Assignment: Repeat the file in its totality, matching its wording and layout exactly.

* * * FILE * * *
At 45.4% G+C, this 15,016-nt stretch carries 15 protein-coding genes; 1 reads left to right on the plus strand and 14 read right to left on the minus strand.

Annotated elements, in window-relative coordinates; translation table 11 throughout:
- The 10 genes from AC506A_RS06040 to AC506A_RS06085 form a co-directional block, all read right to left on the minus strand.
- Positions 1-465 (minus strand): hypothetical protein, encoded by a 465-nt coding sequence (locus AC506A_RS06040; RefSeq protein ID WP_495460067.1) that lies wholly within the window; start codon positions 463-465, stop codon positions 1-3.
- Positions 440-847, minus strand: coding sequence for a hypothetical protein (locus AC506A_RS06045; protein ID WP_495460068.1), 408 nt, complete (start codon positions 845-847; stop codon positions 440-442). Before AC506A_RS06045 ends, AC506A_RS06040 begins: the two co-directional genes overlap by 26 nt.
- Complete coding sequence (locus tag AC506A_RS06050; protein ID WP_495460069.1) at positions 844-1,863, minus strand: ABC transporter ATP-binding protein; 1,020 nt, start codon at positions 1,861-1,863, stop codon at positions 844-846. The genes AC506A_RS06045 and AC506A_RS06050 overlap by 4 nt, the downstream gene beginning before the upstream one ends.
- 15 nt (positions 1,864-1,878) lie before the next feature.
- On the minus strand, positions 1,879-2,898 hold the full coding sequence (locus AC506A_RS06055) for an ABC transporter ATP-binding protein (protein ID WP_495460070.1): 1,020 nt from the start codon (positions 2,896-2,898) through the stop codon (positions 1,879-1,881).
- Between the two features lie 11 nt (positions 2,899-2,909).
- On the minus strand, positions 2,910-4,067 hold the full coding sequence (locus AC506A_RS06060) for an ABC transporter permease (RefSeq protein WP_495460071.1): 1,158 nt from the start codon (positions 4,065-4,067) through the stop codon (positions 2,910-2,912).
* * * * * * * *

At 45.4% G+C, this 15,016-nt stretch carries 15 protein-coding genes; 1 reads left to right on the plus strand and 14 read right to left on the minus strand.

Annotated elements, in window-relative coordinates; translation table 11 throughout:
- The 10 genes from AC506A_RS06040 to AC506A_RS06085 form a co-directional block, all read right to left on the minus strand.
- Positions 1-465 (minus strand): hypothetical protein, encoded by a 465-nt coding sequence (locus AC506A_RS06040; RefSeq protein ID WP_495460067.1) that lies wholly within the window; start codon positions 463-465, stop codon positions 1-3.
- Positions 440-847, minus strand: coding sequence for a hypothetical protein (locus AC506A_RS06045; protein ID WP_495460068.1), 408 nt, complete (start codon positions 845-847; stop codon positions 440-442). Before AC506A_RS06045 ends, AC506A_RS06040 begins: the two co-directional genes overlap by 26 nt.
- Complete coding sequence (locus tag AC506A_RS06050; protein ID WP_495460069.1) at positions 844-1,863, minus strand: ABC transporter ATP-binding protein; 1,020 nt, start codon at positions 1,861-1,863, stop codon at positions 844-846. The genes AC506A_RS06045 and AC506A_RS06050 overlap by 4 nt, the downstream gene beginning before the upstream one ends.
- 15 nt (positions 1,864-1,878) lie before the next feature.
- On the minus strand, positions 1,879-2,898 hold the full coding sequence (locus AC506A_RS06055) for an ABC transporter ATP-binding protein (protein ID WP_495460070.1): 1,020 nt from the start codon (positions 2,896-2,898) through the stop codon (positions 1,879-1,881).
- Between the two features lie 11 nt (positions 2,899-2,909).
- On the minus strand, positions 2,910-4,067 hold the full coding sequence (locus AC506A_RS06060) for an ABC transporter permease (RefSeq protein WP_495460071.1): 1,158 nt from the start codon (positions 4,065-4,067) through the stop codon (positions 2,910-2,912).